queensgasexplosion.jpgThe gas main explosion that rocked a home on 48th Ave. and 41st. St. Wedneday––killing one woman and injuring six others––occurred despite what ConEd and FDNY say was them following proper procedures preceding the incident. Kunta Oza, who died at the age of 69, was burned over 90% of her body. In addition to the six others injured in the explosion, 200 people were evacuated from the block until it was deemed safe to return.

Both ConEd and the FDNY are now saying that they both followed proper procedures regarding the circumstances. The fire department was the first on the scene Wednesday, responding to a 911 call about the smell of gas in the neighborhood. A ConEd team showed a few minutes later. The fire department had already turned off the gas at Oza's building and opened the windows for ventilation after smelling a noxious order. They then checked other houses up and down the block, but didn't report anything unusual and ConEd said they could go. The chief spokesman for the FDNY explained that there's a formal transfer of authority and expertise when ConEd shows up, and it wouldn't make sense for fireman to stand around and watch ConEd workers do their jobs.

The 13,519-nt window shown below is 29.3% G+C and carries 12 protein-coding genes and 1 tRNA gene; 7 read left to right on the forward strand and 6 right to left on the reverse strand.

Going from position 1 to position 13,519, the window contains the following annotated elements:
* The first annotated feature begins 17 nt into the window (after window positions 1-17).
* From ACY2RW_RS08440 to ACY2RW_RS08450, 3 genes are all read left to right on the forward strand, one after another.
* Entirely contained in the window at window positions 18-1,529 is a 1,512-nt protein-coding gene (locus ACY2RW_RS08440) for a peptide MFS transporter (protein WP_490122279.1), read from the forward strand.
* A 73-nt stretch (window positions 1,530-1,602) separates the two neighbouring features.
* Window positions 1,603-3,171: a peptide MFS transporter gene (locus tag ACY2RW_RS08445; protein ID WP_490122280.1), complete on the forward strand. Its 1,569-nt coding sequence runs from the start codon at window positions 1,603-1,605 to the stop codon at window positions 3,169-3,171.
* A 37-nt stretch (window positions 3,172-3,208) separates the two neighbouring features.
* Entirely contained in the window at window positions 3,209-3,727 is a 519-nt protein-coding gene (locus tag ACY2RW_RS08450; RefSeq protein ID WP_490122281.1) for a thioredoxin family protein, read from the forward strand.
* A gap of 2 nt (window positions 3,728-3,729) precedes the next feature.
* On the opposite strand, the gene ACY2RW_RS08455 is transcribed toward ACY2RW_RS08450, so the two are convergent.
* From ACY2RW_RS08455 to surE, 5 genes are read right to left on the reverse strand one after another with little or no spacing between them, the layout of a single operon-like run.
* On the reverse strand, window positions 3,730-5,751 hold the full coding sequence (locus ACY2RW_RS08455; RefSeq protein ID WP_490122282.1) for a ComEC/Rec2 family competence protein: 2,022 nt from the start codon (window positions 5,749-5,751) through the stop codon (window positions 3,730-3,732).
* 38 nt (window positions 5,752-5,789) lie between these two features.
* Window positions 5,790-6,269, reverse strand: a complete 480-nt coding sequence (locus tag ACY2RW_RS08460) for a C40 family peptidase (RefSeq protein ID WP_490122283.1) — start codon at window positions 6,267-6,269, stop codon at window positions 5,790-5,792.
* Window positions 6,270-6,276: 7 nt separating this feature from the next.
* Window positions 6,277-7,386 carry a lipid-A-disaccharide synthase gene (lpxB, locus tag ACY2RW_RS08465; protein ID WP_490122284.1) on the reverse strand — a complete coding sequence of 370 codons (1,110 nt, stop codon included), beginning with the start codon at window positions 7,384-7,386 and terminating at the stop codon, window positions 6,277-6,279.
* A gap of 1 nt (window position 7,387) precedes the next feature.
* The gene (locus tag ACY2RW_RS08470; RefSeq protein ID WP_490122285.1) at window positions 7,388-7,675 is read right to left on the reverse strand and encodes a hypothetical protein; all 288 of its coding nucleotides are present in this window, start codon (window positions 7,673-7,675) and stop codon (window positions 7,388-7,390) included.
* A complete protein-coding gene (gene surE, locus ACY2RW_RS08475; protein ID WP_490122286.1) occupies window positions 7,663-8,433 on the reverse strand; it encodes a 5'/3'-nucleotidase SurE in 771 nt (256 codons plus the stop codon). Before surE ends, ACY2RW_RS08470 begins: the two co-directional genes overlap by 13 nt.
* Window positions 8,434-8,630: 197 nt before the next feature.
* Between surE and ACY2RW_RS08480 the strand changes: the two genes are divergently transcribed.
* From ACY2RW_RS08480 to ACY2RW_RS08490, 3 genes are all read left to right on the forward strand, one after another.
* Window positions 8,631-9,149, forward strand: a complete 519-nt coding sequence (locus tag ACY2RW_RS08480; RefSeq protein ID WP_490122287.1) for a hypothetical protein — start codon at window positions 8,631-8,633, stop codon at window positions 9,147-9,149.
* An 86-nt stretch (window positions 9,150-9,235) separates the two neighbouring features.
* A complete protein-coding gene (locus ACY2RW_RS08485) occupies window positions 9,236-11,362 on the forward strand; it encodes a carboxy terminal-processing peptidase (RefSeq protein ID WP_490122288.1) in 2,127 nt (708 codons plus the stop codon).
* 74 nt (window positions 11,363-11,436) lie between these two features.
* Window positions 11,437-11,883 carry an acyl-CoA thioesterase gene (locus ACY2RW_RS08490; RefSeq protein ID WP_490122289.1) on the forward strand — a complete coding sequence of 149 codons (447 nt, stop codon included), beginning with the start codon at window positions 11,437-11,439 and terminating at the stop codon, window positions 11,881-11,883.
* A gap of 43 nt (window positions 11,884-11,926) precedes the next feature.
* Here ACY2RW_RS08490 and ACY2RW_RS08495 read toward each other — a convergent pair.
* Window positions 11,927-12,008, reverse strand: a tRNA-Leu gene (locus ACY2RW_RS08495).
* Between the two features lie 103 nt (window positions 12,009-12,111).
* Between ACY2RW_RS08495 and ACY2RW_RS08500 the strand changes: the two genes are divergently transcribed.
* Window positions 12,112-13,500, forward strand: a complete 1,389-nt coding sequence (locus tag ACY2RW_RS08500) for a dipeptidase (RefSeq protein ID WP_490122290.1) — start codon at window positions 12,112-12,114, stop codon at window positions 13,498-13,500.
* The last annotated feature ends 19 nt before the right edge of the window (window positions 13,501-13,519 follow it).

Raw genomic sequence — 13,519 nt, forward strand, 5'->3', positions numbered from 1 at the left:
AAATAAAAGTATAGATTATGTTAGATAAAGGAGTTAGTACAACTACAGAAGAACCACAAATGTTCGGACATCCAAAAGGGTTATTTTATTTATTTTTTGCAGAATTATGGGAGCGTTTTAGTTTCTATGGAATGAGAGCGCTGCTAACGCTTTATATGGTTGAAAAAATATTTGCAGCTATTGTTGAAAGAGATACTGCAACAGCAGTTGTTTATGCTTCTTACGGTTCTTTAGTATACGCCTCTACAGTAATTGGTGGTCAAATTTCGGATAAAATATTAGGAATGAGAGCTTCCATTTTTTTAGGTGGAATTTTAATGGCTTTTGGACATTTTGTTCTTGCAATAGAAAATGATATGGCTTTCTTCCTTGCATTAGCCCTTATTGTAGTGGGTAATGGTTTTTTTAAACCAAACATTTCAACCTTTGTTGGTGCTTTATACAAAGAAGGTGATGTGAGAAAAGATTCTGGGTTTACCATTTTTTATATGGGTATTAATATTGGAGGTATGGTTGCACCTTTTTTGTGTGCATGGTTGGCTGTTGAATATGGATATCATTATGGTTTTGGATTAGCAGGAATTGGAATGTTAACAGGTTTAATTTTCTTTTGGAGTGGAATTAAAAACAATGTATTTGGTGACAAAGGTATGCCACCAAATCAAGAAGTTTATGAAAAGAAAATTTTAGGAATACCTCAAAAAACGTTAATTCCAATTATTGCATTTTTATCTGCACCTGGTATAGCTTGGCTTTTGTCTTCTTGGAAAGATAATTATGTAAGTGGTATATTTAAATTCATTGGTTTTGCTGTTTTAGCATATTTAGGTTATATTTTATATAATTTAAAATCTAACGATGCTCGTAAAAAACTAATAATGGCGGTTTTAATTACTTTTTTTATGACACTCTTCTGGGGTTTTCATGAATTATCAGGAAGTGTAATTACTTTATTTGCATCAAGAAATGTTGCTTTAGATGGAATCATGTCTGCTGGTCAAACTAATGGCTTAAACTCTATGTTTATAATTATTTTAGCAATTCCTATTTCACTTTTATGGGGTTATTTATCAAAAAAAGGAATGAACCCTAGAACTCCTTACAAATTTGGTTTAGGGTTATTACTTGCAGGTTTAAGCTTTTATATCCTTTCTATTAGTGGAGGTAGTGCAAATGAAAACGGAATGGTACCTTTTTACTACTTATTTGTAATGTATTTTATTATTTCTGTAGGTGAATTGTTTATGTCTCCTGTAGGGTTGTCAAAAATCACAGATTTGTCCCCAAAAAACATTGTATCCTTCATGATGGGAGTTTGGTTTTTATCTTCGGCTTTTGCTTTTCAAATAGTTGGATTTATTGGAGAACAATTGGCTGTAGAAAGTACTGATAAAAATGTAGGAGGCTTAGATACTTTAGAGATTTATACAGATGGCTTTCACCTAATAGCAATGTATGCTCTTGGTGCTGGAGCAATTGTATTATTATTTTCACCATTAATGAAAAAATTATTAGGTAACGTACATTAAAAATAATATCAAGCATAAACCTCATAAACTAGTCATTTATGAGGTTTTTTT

The Con Edison mechanic tested several manholes for the presence of gas, Ms. McCartney said, and the ones with high concentrations were aired out. One such manhole was in front of 48-19 41st Street, she said, but a car was parked over it. The mechanic then called the Police and Fire Departments back to help move the car.

One fire unit arrived shortly after 4:30 p.m., and more were on the way when the explosion rocked the basement of Ms. Oza’s house, the Fire Department said.

Both organizations said that they'd review their protocols for such situations and make adjustments if necessary, but stressed that they both acted properly.